Edited by InGodITrust, : No reason given.

Edited by InGodITrust, : spelling


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frako
Member
Posts: 2813
From: slovenija
Joined: 09-04-2010


Message 26 of 85 (615623)
05-14-2011 8:08 PM
Reply to: Message 23 by Dr Adequate
05-14-2011 1:53 PM


Does this actually happen?

Well usually only some joints rarely the whole legs joints like the knee bending forwards instead of backwards

http://www.oddee.com/item_92015.aspx


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Wounded King
Member (Idle past 2172 days)
Posts: 4149
From: Edinburgh, Scotland
Joined: 04-09-2003


Message 27 of 85 (615633)
05-15-2011 4:53 AM
Reply to: Message 25 by InGodITrust
05-14-2011 7:05 PM


So a lateral opening moving in steps from one end of the pouch to the other (no matter which direction) seems to fit best with natural selection.

I think you are making the mistake of assuming that either end opening configuration is the primitive state and that the alternative needs to therefore be superior to it.

If you look at the Dasyurids, often considered a more primitive clade of marsupials, many have a very rudimentary pouch which is little more than a circular fold of skin covering the teats (Wooley et al., 2002). What we are seeing in such cases rather than an intermediate step between a backward and forward facing pouch is more likely the ancestral condition from which both of those states are derived.

It still seems weird, though, that a pouch that opened in the middle would be superior to one opening on the end, and give the animal an advantage.

If these were the first forms of pouch to arise then all such rudimentary pouches need to be is better than no pouch at all.

TTFN,

WK


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InGodITrust
Member (Idle past 2398 days)
Posts: 53
From: Reno, Nevada, USA
Joined: 05-02-2009


Message 28 of 85 (615667)
05-15-2011 2:50 PM
Reply to: Message 27 by Wounded King
05-15-2011 4:53 AM


Good point, WK. You've given a clearer picture of how natural selection could work to shape the various marsupial pouches. Thanks.
IGIT
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Meddle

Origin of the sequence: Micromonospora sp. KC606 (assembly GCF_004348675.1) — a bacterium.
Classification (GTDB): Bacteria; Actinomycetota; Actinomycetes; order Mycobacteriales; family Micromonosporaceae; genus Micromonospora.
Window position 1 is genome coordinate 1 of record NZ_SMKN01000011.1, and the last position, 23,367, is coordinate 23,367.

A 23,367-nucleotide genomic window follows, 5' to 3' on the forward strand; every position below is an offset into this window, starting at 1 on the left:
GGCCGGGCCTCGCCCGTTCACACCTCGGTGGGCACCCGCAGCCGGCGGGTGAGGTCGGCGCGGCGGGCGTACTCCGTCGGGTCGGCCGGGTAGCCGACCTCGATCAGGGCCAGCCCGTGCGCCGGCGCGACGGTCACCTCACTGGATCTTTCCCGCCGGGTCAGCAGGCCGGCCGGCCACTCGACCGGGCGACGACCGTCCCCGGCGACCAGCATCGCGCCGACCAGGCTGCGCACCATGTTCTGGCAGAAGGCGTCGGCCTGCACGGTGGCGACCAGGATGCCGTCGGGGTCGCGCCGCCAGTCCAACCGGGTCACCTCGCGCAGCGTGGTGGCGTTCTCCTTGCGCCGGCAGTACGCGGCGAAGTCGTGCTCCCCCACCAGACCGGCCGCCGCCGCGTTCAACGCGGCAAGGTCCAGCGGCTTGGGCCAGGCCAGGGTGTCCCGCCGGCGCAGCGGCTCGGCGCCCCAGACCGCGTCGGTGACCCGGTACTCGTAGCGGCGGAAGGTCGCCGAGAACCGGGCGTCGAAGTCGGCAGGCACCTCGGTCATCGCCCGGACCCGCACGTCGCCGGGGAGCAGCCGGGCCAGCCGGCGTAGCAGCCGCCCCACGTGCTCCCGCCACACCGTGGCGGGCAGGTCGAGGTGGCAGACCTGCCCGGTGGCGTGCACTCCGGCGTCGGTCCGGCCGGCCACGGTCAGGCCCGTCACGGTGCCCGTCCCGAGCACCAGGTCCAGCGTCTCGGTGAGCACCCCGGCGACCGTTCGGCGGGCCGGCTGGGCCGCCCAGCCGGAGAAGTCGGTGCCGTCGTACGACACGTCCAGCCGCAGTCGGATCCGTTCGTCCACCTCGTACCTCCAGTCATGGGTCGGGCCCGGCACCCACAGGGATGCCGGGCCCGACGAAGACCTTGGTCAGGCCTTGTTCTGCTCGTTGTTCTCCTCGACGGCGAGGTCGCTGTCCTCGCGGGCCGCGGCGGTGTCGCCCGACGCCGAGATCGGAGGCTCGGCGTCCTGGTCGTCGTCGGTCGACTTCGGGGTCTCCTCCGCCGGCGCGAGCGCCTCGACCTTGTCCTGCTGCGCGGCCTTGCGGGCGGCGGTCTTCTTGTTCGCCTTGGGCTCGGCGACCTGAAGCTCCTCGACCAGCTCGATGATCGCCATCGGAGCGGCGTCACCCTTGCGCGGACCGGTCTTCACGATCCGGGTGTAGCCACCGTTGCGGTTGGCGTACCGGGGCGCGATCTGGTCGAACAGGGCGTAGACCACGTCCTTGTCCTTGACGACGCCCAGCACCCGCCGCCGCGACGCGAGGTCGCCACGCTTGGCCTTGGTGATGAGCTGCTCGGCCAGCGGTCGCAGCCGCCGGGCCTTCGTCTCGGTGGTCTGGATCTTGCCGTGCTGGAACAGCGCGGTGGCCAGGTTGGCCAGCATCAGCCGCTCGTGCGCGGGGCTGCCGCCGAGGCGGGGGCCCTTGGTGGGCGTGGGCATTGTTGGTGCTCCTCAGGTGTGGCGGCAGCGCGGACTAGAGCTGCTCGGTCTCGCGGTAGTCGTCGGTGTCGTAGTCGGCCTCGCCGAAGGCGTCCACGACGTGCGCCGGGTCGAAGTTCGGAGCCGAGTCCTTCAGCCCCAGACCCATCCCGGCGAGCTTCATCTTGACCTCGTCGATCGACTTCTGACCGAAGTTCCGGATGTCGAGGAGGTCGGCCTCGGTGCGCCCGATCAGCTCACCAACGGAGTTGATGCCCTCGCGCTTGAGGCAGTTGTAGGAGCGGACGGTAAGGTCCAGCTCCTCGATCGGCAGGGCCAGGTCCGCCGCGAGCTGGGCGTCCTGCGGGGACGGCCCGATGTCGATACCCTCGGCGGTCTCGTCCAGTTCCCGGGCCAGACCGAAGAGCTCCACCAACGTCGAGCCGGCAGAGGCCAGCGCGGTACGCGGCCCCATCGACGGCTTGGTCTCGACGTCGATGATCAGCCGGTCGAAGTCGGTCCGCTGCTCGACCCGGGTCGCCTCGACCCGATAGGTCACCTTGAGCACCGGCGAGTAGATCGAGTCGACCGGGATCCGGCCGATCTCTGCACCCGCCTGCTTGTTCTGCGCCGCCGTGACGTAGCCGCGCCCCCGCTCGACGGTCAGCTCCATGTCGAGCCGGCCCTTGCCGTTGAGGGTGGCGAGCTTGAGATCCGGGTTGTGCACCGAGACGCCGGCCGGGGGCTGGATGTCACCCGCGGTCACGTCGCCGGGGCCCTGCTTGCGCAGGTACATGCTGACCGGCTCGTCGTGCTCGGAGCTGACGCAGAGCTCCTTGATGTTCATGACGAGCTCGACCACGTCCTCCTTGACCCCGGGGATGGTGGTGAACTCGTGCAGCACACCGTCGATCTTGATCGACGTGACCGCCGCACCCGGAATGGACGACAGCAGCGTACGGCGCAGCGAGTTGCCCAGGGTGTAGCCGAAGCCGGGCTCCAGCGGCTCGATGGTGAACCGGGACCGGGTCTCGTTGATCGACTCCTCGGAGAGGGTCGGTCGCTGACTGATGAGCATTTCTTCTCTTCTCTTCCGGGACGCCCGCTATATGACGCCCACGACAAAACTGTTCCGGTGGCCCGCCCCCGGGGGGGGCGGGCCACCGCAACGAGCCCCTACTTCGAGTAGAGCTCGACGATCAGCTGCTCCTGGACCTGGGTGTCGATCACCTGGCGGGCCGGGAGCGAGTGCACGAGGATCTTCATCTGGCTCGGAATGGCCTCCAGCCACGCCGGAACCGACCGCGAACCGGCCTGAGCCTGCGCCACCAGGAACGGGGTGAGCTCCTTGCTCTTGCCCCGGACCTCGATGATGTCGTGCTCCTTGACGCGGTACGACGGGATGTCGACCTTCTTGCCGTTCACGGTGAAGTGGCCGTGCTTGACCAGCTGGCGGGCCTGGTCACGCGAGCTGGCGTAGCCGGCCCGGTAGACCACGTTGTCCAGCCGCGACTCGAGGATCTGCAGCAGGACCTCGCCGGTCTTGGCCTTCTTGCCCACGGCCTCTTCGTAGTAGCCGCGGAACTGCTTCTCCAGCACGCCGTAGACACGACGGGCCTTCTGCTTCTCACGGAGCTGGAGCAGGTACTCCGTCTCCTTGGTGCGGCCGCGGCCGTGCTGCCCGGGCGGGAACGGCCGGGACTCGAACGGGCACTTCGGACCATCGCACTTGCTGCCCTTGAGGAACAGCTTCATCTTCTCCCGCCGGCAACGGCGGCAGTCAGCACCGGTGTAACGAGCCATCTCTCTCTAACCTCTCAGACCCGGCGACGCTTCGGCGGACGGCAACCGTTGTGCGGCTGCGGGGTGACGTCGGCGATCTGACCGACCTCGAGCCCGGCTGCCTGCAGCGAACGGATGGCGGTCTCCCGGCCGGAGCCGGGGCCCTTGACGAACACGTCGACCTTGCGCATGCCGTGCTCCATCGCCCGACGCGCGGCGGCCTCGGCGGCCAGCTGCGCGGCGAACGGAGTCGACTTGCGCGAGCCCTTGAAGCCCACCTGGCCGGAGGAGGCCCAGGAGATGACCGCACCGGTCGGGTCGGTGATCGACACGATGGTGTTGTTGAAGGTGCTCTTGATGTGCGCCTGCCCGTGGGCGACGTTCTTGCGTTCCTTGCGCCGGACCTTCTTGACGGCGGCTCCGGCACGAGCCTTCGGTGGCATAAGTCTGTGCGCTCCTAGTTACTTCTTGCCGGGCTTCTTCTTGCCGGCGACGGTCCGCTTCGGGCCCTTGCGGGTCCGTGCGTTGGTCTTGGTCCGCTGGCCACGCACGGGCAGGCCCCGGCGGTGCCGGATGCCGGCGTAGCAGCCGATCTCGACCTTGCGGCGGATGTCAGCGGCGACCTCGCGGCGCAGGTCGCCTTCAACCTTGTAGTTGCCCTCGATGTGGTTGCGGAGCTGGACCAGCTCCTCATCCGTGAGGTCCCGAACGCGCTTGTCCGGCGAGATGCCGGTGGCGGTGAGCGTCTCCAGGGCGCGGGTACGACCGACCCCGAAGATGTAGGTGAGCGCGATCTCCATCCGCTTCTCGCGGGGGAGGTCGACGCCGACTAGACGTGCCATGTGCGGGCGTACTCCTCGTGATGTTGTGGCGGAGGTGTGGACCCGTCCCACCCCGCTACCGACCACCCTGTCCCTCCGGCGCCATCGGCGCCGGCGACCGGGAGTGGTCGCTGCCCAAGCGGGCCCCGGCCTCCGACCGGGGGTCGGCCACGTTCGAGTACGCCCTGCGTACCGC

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Posts: 166
From: Scotland
Joined: 05-08-2006


Message 29 of 85 (615699)
05-15-2011 8:36 PM
Reply to: Message 1 by InGodITrust
05-13-2011 3:25 PM


If an intelligent designer viewed the pouch as problematic, why did it not give the wombat a placenta instead?
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Robert Byers
Member (Idle past 2446 days)
Posts: 640
From: Toronto,canada
Joined: 02-06-2004


Message 30 of 85 (615901)
05-18-2011 3:47 AM
Reply to: Message 1 by InGodITrust
05-13-2011 3:25 PM


InGodITrust writes:

One of the best creationist arguments I have heard concerns the "backward" pouch of the wombat. Opposite to most marsupial pouches, the wombat's opens to the rear, which is valuable to it, as a burrowing animal, for keeping dirt out of the pouch. But how could the pouch turn around by natural selction?

When I first heard about this problem, I thought that the answer that would satisfy natural selection would be that the wobat evolved its pouch seperatly from marsupials that evolved front-opening pouches. But I just saw a TV show that said all of the world's marsupials have a common ancestor: a rat-like animal that lived in China.

So is there a well known solution to this probalem that I have missed? I searched the web and the EVC forums for discussion on it, but found none. Could the pouch have flipped around in one fell swoop, with a single genetic mutation? If so, wouldn't other simultateous mutations have had to occur to make the new pouch work? And if the pouch transitioned in a series of small steps, what would that have looked like?

IGIT

YEC here. I insist marsupials are just placentals who in some areas farthest from the Ark adapted a more productive reproductive system.
Marsupialism is just a minor adaptation.
Some marsupials have no pouch at all or just develop one when pregnant.
its no big deal.
Regardless of the pouch opening it was a quick reaction to make a covered area for the fetus to suckle. The folds in the skin quickly being used and then DNA remembered. Just like the way squirrels etc developed their flaps to glide from trees to trees.

It is unlikely or impossible for the original marsupial from whence came all sorts of marsupials to switch pouches back to front as needed from selection on mutation.
Time does not explain anything.
its best to see marsupials as exactly as what they appear to be. just modified placental creatures from the first migrations in a post flood world.